After Disruptive Change, What’s Next for Scholarly Publishers?

In Digital by Edward Nawotka

A report from the 4th ALPSP International conference, organized by the Association of Learned and Professional Scholarly Publishers (ALPSP).

By Arend Küster, Managing Director, Bloomsbury Qatar Foundation Journals

Arend Küster

Earlier this September, more than 250 international publishing professionals descended on the idyllic Heythrop Park in the Cotswolds to discuss current industry trends at the 4th ALPSP International conference. Organized by the Association of Learned and Professional Scholarly Publishers (ALPSP), this was the ideal setting to look at current issues and exchange ideas, only a month before the business focus of the Frankfurt Book Fair.

Since embracing online delivery and technology over the last decades, the scholarly publishing environment has experienced constant, disruptive change, brought upon the industry by a huge variety of stakeholders, including researchers, research funders, and publishers.

During the first keynote, Kevin Guthrie of Ithaka wondered how books might evolve in the digital age. Online journals had it much easier than e-books, since the reading requirements of online journals are similar to those of print journals. Yet the transformation from book to e-books will be less comprehensive: all books are not created equal.

Richard Charkin of Bloomsbury reflected on shift from “e-phobia to e-phoria.” Publishers, trade or scholarly, need to be realistic: removing print from the supply chain only saves around 15%, and the savings are then replaced by new digital costs. Charkin asked whether the agency agreement is just another way of reintroducing the net book agreement. Accordingly, publishers need to be wary and smart about their actions.

Other plenaries focused on the disruption of social media on the publishing scene. After all, “Science is social, with a few bugs,” noted Kaitlin Thaney, Digital Science.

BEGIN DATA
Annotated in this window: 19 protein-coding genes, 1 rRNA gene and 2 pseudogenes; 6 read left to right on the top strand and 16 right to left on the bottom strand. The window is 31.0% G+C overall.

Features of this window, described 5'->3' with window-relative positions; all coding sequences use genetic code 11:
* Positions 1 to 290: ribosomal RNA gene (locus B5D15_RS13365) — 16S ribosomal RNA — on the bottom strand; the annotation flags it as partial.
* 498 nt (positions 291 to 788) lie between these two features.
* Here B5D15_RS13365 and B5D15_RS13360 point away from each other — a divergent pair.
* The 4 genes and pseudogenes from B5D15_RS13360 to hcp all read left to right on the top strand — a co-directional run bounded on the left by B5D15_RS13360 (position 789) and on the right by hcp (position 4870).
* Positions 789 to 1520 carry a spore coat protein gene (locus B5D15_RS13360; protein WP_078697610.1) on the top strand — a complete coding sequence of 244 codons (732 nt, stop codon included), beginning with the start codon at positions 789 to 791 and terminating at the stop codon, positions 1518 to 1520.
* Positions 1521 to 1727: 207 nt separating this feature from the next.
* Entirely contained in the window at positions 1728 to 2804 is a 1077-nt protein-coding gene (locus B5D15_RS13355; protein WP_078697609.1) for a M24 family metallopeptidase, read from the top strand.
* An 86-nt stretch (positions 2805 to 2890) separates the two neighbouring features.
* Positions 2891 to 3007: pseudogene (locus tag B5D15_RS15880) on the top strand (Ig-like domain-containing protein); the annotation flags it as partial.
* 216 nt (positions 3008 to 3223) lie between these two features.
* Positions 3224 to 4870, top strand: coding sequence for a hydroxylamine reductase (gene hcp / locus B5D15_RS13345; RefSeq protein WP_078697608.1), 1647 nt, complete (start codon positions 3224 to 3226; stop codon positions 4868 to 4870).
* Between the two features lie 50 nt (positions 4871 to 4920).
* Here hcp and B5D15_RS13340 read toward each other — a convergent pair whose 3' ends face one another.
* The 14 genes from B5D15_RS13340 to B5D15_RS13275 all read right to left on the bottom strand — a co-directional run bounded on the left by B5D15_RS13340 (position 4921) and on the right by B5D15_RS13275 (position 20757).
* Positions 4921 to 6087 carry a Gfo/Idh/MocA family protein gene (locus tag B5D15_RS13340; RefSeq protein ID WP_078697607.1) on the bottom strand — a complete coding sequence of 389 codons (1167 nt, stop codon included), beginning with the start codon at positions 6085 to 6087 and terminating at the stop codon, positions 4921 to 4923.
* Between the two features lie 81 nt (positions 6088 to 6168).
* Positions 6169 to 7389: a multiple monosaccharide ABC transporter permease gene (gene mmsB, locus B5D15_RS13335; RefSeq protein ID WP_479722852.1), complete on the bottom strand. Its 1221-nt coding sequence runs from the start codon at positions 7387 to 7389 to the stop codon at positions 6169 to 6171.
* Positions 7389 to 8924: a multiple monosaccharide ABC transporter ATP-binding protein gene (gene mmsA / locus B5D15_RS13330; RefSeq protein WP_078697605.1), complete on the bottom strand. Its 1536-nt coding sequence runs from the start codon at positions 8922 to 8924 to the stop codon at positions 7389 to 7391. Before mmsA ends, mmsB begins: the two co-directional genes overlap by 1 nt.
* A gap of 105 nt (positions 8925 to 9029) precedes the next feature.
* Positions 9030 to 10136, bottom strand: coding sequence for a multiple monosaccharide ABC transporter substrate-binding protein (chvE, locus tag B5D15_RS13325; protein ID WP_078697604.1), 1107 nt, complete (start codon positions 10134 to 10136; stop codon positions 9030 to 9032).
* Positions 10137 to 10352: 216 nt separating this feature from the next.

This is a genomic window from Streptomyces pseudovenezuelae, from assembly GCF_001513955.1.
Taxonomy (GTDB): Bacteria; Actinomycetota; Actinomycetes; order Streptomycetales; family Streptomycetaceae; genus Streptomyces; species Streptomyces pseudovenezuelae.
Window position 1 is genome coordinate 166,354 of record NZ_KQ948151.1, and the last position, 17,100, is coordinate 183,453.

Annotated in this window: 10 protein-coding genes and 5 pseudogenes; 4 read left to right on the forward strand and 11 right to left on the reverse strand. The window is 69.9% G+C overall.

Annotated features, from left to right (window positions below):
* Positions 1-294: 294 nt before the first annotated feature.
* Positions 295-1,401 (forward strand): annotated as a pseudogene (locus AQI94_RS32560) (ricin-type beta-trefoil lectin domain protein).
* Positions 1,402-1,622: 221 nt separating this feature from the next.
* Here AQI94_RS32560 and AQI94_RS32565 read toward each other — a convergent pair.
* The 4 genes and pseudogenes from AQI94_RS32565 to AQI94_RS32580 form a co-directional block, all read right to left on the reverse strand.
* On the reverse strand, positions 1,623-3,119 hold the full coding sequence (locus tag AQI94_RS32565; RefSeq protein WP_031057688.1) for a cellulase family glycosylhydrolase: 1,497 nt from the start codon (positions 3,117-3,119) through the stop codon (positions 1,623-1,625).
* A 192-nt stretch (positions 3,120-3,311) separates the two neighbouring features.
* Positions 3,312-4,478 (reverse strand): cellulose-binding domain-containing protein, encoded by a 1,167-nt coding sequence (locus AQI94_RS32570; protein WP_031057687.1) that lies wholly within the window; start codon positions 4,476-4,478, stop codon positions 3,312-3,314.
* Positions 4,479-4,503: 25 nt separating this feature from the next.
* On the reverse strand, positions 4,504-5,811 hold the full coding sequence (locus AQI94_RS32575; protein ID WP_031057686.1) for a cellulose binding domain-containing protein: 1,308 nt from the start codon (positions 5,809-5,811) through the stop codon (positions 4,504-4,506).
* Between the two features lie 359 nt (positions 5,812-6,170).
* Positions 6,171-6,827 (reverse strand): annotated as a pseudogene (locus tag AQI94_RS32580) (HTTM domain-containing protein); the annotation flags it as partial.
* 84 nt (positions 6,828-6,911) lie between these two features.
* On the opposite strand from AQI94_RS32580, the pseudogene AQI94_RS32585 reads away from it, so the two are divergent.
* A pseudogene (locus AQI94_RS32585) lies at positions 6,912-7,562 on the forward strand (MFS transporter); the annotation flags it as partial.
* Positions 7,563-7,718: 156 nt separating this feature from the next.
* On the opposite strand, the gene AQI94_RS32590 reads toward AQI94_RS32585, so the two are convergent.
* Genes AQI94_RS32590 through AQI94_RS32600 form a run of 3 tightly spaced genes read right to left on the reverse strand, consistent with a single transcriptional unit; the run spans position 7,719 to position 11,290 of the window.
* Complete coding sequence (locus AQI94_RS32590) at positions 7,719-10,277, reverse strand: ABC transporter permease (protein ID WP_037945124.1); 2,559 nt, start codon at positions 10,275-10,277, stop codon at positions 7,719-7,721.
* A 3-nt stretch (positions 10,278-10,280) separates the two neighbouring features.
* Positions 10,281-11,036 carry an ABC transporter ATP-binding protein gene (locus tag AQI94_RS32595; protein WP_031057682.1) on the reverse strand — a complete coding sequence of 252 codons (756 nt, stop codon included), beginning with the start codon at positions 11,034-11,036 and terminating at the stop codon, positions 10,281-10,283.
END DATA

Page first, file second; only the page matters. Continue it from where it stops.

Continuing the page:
Researchers, such as Jonathan Goodman of the University in Cambridge pondered whether publishers should venture out into data publishing, and essentially curate and publish terabytes of data.

Huw Morris, Pro-Vice Chancellor of the University of Salford, gave a stark reminder that universities understand the clear value publishers bring to the process, but that funding could be the bigger disruptive change to the current status.

Delegates learned how Korea (KoreaMed), Brazil (SciELO and RedALyC) and Qatar (Bloomsbury Qatar Foundation Journals and the platform, where I work) could provide models for further change. These initiatives are closely watched by the established journal publishers, as they strive to develop something fresh and are born out of unique opportunities to learn from many years of journal and scientific publishing development. The challenges these start-ups share are the same, as they need to build up reputation and standards within the international community.

The final sessions looked in into the future, asking “Are we still publishers?” Charkin’s keynote provided an answer. Academic and scholarly publishers are part of a service industry, serving our authors. The processes might change, the social web might accelerate and make the peer-review process more transparent, but overall, the publishing process serves the academic community well. However, what and how we publish, changes.

Sessions were lively and questions and discussions happened both in the physical space of the venue and virtually by a Twitter back-channel using the hashtag #alpsp11. Tony O’Rourke of IOP also took questions from the twittersphere in a session on social media and relayed them to his excellent panelists.

However, it was not all serious. Plenty of space was given for networking, discussing business proposals or just catching up. ALPSP deserves much credit for creating this collegiate and friendly atmosphere which — amidst fierce competition — still characterizes the scholarly publishing industry.

The ALPSP annual awards ceremony recognized innovation and took place after the Awards Dinner. The industry acknowledged Bioanalysis of Future Science as the Best New Journal 2011, with Nature Communications named runner up. Your Better Life Index by the OECD received the award for Publishing Innovation 2011, the Berg Fashion Library from Berg Publishers were runners-up.

Every year, ALPSP recognizes an outstanding personality for their contribution to the scholarly publishing community. This years winner, Cliff Morgan of Wiley Blackwell deservedly collected his award. “I love ALPSP and I want to have your babies,” stated Cliff before turning swiftly into the master of ceremonies for the after dinner quiz.

This years conference was a success and a welcoming thinking break. Thank you ALPSP and we are looking forward to 2012.

DISCUSS: What Role Does Social Networking Have in Scholarly Publishing?

About the Author

Edward Nawotka

A widely published critic and essayist, Edward Nawotka serves as a speaker, educator and consultant for institutions and businesses involved in the global publishing and content industries. He was also editor-in-chief of Publishing Perspectives since the launch of the publication in 2009 until January 2016.